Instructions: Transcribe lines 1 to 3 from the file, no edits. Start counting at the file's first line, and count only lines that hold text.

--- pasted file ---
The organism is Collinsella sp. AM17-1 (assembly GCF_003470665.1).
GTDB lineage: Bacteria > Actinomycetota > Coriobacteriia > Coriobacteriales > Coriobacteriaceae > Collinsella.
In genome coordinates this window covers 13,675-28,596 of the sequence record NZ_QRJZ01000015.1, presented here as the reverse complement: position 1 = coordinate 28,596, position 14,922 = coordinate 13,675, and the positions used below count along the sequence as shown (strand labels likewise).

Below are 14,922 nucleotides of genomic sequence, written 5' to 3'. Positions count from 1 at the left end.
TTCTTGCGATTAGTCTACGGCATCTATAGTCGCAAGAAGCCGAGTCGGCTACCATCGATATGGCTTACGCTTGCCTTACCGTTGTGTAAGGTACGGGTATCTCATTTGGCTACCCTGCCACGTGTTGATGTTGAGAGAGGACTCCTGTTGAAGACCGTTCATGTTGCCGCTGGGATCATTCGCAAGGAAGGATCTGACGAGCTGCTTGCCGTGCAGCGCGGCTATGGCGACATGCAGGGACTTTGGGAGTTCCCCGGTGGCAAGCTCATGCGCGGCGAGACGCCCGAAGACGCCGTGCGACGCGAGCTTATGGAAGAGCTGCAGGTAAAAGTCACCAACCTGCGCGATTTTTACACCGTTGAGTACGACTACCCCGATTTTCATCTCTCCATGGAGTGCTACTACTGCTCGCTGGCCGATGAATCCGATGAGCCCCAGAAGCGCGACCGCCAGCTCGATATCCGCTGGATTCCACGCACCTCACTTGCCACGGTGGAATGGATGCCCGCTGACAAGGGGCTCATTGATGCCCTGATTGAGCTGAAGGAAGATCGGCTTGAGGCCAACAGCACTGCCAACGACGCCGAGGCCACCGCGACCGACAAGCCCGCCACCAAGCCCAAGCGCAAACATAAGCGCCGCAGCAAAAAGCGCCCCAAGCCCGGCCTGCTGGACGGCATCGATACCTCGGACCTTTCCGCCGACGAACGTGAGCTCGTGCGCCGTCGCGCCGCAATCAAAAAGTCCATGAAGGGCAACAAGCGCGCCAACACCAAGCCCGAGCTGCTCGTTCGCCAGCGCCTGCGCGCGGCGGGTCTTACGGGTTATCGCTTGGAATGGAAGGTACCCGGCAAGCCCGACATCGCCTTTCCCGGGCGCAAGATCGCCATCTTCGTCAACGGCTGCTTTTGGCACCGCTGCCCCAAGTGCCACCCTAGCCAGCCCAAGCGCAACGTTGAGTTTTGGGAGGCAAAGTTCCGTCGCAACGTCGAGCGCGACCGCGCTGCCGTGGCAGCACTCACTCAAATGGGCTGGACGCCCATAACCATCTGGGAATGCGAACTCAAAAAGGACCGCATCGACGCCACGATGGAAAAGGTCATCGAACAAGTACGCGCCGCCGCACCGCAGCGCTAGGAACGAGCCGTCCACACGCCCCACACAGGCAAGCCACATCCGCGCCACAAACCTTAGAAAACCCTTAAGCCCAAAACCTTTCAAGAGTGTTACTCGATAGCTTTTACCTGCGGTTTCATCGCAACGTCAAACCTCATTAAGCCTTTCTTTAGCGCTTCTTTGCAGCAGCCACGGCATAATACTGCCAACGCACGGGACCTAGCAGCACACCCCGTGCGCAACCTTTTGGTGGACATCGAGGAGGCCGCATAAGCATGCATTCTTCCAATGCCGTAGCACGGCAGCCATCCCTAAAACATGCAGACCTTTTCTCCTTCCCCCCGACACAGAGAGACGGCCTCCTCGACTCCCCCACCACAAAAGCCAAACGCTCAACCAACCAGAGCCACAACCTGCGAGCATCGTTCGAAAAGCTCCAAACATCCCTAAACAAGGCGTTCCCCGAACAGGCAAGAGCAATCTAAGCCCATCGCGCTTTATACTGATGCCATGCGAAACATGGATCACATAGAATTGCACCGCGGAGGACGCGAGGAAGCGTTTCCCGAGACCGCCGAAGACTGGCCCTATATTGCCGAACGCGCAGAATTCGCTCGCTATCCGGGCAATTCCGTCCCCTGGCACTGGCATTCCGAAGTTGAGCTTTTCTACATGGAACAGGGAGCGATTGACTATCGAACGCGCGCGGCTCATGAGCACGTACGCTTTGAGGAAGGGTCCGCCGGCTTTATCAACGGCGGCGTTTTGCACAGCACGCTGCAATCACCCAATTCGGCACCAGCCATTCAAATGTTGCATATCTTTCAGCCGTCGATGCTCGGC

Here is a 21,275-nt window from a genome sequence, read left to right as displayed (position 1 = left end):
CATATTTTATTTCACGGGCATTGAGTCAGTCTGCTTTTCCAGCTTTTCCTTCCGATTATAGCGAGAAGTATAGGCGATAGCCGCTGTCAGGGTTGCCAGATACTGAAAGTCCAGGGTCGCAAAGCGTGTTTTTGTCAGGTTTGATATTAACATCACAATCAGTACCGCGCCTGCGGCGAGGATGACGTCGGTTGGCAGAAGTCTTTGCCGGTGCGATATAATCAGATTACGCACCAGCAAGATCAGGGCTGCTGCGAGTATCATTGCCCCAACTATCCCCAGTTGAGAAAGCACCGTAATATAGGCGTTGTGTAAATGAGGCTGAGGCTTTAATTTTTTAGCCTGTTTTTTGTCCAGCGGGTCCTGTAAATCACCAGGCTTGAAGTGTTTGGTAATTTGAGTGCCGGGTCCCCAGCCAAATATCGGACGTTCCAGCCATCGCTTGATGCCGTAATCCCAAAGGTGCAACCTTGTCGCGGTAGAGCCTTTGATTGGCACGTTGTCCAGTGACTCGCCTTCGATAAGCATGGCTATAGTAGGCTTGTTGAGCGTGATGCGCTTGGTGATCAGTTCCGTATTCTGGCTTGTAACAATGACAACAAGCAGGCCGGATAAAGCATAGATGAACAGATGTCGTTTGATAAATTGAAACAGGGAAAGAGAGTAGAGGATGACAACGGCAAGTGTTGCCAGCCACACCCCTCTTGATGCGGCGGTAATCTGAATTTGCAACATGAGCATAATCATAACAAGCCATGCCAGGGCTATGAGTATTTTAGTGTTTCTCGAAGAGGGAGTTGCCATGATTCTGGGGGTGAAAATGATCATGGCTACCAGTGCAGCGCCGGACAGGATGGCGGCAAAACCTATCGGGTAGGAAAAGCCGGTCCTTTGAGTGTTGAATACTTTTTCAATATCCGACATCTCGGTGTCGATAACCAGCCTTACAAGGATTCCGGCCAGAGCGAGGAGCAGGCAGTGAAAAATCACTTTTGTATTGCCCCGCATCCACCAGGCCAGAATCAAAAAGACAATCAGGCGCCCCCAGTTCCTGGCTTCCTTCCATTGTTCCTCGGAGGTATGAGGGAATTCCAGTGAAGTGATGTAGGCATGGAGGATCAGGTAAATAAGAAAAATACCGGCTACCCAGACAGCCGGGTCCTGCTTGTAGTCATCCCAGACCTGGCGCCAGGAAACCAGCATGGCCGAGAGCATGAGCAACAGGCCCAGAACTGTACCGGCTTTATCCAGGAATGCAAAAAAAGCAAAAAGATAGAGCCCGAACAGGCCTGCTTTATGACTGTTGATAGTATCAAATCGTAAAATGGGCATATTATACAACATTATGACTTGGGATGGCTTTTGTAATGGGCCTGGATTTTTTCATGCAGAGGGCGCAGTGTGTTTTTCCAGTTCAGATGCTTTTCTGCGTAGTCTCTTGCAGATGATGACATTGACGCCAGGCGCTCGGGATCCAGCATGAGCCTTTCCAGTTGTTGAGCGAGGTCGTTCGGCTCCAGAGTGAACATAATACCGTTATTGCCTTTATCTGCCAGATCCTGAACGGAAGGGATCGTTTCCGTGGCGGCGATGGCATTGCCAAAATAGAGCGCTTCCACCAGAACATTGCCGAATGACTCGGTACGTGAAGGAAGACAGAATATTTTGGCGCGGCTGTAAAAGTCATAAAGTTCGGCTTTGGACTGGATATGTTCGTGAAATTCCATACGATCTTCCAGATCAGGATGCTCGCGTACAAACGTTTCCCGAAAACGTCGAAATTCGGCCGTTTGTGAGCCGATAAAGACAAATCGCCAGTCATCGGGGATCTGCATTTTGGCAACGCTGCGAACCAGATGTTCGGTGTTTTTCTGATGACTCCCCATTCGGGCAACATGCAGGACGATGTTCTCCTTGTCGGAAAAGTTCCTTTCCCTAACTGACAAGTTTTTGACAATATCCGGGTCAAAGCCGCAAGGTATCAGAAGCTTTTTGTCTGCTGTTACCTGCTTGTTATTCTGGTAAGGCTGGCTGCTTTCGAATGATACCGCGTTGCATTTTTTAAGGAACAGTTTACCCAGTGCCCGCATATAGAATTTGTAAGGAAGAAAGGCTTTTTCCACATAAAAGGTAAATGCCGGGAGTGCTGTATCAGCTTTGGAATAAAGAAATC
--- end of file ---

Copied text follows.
The organism is Collinsella sp. AM17-1 (assembly GCF_003470665.1).
GTDB lineage: Bacteria > Actinomycetota > Coriobacteriia > Coriobacteriales > Coriobacteriaceae > Collinsella.
In genome coordinates this window covers 13,675-28,596 of the sequence record NZ_QRJZ01000015.1, presented here as the reverse complement: position 1 = coordinate 28,596, position 14,922 = coordinate 13,675, and the positions used below count along the sequence as shown (strand labels likewise).